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happened in the end, so the hon. Gentleman should get rid of his smirking veneer of sincerity towards frail and vulnerable people within the national health service and take this opportunity to apologise to some of my people for the gross deception that he practised upon them.

Mr. Hughes: First, I am sure that they are not the hon. Gentleman's people any more than they are anybody else's. Secondly, I informed myself on the basis of information from the Department of Health, which I regard as more reliable than the hon. Gentleman. Thirdly, it was "the hon. Gentleman's people", including the chair of the Friends of the Hospital--

Mr. Nicholas Budgen (Wolverhampton, South-West): Chairman.

Mr. Hughes: As it happens, it was a man. The chair of the Friends of the Hospital expressed concern that, like so many PFI projects, that project had been continuously delayed.

Mr. Duncan: It was not delayed.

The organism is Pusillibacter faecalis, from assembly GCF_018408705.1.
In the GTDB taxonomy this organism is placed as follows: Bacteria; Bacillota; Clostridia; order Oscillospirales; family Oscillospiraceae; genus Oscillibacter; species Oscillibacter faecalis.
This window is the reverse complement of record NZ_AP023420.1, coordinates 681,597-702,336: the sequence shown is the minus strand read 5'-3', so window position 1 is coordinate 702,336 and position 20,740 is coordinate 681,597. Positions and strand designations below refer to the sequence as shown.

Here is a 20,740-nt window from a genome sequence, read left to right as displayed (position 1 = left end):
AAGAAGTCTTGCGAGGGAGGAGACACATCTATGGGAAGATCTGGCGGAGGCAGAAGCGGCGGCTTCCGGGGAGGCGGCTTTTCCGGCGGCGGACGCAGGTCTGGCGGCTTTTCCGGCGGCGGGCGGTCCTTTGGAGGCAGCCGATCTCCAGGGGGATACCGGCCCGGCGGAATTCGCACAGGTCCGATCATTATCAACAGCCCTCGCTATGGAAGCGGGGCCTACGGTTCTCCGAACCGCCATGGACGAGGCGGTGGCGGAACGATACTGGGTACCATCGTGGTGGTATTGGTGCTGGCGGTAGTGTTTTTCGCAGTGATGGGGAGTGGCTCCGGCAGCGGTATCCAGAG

Mr. Hughes: It had been delayed. The hon. Member for Teignbridge (Mr. Nicholls) knew no more about it when it was to be announced than anybody else.

Mr. Nicholls rose--

Mr. Hughes: I shall not give way again. The hon. Gentleman knows that I was given my information by the Department of Health--[Interruption.]

Mr. Gerald Bermingham (St. Helens, South): On a point of order, Madam Deputy Speaker. The word "dishonest" was just used by the hon. Member for Teignbridge (Mr. Nicholls). That word should not be used under the rules of the House.

Madam Deputy Speaker (Dame Janet Fookes): I heard the word but did not think that it was a reference to the hon. Member for Southwark and Bermondsey (Mr. Hughes) personally. Will the hon. Member for Teignbridge (Mr. Nicholls) clarify that?